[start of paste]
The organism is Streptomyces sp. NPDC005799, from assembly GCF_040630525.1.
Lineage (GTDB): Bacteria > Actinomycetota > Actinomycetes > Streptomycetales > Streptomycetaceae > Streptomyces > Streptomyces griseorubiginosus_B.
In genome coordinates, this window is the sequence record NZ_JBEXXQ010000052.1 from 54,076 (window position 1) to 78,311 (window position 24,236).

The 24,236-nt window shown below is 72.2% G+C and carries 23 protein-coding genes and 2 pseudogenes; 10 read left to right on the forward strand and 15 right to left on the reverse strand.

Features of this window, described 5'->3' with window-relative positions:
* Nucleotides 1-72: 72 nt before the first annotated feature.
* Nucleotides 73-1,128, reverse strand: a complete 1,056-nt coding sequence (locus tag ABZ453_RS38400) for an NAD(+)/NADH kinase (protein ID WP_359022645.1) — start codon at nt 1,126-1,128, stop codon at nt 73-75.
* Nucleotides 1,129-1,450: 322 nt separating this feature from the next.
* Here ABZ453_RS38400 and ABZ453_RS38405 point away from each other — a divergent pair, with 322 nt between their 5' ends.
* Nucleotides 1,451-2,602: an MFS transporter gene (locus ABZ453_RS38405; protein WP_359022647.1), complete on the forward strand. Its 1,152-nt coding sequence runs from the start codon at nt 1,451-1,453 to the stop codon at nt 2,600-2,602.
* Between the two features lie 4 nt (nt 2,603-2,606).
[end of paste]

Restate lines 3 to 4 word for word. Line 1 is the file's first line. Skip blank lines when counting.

In genome coordinates, this window is the sequence record NZ_JBEXXQ010000052.1 from 54,076 (window position 1) to 78,311 (window position 24,236).

The 24,236-nt window shown below is 72.2% G+C and carries 23 protein-coding genes and 2 pseudogenes; 10 read left to right on the forward strand and 15 right to left on the reverse strand.